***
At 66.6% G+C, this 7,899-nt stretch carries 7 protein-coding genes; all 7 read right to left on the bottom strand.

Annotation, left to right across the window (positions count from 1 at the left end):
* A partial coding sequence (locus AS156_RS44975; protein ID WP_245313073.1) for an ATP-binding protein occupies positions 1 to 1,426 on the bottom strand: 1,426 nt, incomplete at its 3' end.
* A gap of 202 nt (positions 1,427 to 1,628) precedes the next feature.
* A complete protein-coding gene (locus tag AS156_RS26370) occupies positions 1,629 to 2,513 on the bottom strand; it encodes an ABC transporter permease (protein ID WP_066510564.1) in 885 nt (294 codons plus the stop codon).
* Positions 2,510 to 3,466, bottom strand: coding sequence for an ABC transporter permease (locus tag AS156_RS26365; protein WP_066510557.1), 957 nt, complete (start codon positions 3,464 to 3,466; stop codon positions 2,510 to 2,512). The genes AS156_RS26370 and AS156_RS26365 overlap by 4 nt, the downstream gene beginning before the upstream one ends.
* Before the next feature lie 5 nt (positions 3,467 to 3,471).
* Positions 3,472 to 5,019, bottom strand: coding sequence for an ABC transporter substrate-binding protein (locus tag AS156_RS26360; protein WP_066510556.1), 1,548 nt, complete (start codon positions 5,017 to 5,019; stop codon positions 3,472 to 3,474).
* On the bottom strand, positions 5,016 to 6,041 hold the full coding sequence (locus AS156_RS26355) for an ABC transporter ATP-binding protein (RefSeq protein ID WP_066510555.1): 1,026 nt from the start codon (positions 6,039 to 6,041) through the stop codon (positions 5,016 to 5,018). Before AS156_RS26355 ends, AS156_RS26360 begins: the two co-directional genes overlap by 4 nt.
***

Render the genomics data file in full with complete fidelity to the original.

At 66.6% G+C, this 7,899-nt stretch carries 7 protein-coding genes; all 7 read right to left on the bottom strand.

Annotation, left to right across the window (positions count from 1 at the left end):
* A partial coding sequence (locus AS156_RS44975; protein ID WP_245313073.1) for an ATP-binding protein occupies positions 1 to 1,426 on the bottom strand: 1,426 nt, incomplete at its 3' end.
* A gap of 202 nt (positions 1,427 to 1,628) precedes the next feature.
* A complete protein-coding gene (locus tag AS156_RS26370) occupies positions 1,629 to 2,513 on the bottom strand; it encodes an ABC transporter permease (protein ID WP_066510564.1) in 885 nt (294 codons plus the stop codon).
* Positions 2,510 to 3,466, bottom strand: coding sequence for an ABC transporter permease (locus tag AS156_RS26365; protein WP_066510557.1), 957 nt, complete (start codon positions 3,464 to 3,466; stop codon positions 2,510 to 2,512). The genes AS156_RS26370 and AS156_RS26365 overlap by 4 nt, the downstream gene beginning before the upstream one ends.
* Before the next feature lie 5 nt (positions 3,467 to 3,471).
* Positions 3,472 to 5,019, bottom strand: coding sequence for an ABC transporter substrate-binding protein (locus tag AS156_RS26360; protein WP_066510556.1), 1,548 nt, complete (start codon positions 5,017 to 5,019; stop codon positions 3,472 to 3,474).
* On the bottom strand, positions 5,016 to 6,041 hold the full coding sequence (locus AS156_RS26355) for an ABC transporter ATP-binding protein (RefSeq protein ID WP_066510555.1): 1,026 nt from the start codon (positions 6,039 to 6,041) through the stop codon (positions 5,016 to 5,018). Before AS156_RS26355 ends, AS156_RS26360 begins: the two co-directional genes overlap by 4 nt.